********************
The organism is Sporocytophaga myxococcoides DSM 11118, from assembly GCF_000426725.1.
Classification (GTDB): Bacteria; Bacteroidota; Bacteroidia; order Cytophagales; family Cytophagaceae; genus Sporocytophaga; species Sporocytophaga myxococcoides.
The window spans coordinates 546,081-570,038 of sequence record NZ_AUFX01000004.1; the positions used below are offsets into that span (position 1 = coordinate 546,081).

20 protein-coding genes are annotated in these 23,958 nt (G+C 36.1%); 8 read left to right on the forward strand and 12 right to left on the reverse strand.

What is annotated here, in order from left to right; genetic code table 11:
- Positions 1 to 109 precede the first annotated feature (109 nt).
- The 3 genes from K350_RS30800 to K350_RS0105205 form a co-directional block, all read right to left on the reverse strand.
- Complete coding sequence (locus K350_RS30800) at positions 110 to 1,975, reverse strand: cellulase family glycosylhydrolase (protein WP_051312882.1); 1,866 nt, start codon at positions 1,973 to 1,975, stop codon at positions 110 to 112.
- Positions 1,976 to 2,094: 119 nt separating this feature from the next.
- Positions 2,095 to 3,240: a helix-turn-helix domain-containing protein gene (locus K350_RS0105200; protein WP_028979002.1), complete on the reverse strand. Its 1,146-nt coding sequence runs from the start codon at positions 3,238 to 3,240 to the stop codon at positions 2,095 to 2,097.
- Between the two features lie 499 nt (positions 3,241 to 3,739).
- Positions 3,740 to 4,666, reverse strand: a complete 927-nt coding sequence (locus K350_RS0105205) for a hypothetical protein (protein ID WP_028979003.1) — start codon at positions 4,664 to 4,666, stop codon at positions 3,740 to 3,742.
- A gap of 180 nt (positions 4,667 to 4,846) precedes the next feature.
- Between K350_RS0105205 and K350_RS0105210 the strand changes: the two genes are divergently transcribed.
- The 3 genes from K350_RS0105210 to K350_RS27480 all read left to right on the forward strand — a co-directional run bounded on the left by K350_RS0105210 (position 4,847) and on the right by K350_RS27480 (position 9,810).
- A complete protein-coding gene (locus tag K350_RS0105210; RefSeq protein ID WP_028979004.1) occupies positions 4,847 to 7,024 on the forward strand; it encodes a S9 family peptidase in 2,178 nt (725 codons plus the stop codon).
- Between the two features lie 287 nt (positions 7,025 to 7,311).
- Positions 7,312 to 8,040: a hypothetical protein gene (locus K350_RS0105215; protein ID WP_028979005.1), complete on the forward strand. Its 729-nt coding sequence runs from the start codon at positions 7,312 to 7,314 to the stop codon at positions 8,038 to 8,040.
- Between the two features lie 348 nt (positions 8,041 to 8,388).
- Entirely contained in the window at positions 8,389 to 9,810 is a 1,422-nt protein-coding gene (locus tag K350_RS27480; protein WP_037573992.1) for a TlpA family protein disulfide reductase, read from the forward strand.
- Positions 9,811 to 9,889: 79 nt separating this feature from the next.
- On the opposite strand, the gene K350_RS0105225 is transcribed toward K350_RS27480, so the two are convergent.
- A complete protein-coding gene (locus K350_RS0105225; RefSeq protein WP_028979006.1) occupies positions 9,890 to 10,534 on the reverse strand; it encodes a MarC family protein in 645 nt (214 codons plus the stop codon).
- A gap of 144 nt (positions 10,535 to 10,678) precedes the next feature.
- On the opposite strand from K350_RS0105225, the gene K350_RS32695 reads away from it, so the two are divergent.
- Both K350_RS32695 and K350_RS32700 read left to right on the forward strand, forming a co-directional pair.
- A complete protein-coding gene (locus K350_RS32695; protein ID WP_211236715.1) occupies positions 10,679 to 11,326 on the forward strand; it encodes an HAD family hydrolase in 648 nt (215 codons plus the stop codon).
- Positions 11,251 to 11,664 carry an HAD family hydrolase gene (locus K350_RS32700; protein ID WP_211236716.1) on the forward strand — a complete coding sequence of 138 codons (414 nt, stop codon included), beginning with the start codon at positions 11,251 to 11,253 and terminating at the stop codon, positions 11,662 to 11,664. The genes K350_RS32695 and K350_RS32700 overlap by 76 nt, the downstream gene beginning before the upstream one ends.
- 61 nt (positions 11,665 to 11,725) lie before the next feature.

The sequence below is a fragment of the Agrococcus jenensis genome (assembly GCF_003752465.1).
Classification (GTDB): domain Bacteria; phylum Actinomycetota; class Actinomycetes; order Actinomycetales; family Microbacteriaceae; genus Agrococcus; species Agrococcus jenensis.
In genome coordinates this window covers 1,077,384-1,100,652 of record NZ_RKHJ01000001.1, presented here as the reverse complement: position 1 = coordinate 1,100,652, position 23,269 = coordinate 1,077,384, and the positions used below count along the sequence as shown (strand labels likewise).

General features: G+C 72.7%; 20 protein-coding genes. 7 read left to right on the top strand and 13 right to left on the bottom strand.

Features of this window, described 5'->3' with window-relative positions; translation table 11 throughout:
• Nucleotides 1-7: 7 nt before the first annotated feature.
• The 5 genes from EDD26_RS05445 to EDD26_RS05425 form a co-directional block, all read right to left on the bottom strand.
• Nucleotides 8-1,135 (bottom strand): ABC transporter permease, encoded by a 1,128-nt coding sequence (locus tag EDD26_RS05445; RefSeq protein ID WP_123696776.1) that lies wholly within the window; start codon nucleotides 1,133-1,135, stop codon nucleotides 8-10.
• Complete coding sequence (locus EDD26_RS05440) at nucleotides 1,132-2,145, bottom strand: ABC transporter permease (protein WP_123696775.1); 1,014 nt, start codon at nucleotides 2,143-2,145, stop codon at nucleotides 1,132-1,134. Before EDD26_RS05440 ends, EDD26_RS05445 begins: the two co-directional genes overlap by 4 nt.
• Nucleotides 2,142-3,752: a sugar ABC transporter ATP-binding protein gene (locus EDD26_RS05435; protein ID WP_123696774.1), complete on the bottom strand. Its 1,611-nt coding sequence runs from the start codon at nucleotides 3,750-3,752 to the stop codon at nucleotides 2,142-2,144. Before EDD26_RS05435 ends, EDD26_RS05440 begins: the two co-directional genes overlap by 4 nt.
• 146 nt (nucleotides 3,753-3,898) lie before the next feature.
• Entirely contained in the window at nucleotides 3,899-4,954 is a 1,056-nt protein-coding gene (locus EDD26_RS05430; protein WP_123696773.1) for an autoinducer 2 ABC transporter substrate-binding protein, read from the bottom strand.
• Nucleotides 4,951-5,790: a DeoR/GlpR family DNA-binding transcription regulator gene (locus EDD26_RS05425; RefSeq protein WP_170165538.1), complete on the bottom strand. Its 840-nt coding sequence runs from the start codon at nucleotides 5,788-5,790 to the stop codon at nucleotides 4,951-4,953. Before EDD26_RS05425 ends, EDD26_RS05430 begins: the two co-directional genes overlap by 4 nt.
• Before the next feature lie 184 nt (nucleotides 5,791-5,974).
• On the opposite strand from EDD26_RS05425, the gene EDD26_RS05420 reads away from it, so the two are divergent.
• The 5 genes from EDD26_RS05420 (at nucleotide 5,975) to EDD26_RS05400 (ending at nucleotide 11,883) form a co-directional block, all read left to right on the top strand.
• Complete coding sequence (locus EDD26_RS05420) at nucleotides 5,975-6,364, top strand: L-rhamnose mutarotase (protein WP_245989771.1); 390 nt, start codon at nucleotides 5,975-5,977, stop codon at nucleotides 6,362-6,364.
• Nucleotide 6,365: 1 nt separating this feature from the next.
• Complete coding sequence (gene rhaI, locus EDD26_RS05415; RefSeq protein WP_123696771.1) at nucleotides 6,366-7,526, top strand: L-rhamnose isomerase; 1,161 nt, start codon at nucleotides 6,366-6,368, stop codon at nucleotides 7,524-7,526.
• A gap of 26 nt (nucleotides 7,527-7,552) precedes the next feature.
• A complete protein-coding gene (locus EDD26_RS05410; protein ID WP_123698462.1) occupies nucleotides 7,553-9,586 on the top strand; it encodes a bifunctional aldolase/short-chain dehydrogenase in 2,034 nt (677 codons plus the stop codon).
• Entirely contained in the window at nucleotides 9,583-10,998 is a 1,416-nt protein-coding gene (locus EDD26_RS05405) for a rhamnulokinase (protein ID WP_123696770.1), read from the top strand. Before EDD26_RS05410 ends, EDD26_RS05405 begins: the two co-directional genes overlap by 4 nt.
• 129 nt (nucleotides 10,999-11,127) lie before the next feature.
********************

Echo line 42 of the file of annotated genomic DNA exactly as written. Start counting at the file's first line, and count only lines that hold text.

• Nucleotides 4,951-5,790: a DeoR/GlpR family DNA-binding transcription regulator gene (locus EDD26_RS05425; RefSeq protein WP_170165538.1), complete on the bottom strand. Its 840-nt coding sequence runs from the start codon at nucleotides 5,788-5,790 to the stop codon at nucleotides 4,951-4,953. Before EDD26_RS05425 ends, EDD26_RS05430 begins: the two co-directional genes overlap by 4 nt.